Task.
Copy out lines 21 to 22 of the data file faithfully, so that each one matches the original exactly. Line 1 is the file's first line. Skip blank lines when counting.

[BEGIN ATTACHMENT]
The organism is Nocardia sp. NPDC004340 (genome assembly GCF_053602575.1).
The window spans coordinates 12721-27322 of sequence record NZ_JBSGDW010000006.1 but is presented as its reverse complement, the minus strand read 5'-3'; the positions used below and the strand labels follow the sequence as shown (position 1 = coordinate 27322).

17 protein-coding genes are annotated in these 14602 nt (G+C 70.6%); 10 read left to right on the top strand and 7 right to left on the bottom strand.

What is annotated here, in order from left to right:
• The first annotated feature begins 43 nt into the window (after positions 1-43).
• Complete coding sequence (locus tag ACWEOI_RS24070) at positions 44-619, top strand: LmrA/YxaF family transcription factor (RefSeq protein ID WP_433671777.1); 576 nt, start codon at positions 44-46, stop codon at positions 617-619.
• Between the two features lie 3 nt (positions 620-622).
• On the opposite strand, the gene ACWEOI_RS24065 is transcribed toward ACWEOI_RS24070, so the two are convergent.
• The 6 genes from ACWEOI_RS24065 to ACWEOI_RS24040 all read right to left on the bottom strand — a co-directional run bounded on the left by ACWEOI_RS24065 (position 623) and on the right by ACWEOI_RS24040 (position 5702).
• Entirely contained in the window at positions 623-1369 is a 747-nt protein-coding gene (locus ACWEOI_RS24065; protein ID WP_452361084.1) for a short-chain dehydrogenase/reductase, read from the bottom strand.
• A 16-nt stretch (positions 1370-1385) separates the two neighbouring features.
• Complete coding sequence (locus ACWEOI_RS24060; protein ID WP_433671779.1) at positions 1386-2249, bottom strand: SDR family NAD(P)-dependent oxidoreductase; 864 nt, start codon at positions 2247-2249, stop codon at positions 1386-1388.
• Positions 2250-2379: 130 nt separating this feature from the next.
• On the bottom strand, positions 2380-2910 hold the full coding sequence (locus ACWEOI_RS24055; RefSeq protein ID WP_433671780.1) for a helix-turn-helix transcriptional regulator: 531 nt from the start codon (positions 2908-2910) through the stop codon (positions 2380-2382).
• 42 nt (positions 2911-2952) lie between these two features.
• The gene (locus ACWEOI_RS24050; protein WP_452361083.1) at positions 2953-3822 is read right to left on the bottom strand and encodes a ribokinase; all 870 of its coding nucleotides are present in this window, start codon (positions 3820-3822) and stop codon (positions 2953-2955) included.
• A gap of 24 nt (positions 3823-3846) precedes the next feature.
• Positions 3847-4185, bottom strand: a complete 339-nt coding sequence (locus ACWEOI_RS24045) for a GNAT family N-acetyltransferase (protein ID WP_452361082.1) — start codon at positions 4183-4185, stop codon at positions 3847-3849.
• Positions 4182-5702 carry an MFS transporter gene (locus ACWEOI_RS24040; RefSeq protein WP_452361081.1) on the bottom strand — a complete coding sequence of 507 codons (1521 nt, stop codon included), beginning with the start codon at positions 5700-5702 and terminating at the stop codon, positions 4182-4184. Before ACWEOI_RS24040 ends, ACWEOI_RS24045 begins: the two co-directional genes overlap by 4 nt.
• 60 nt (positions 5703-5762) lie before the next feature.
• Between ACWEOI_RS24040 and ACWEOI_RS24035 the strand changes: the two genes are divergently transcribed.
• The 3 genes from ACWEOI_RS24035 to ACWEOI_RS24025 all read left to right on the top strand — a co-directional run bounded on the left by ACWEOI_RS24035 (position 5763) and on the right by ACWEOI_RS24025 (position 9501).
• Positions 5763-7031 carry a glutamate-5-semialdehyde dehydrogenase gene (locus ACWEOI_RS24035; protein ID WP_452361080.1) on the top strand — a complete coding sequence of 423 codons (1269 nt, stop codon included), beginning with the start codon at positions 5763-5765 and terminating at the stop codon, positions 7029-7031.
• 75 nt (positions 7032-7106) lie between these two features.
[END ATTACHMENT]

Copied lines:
• Between ACWEOI_RS24040 and ACWEOI_RS24035 the strand changes: the two genes are divergently transcribed.
• The 3 genes from ACWEOI_RS24035 to ACWEOI_RS24025 all read left to right on the top strand — a co-directional run bounded on the left by ACWEOI_RS24035 (position 5763) and on the right by ACWEOI_RS24025 (position 9501).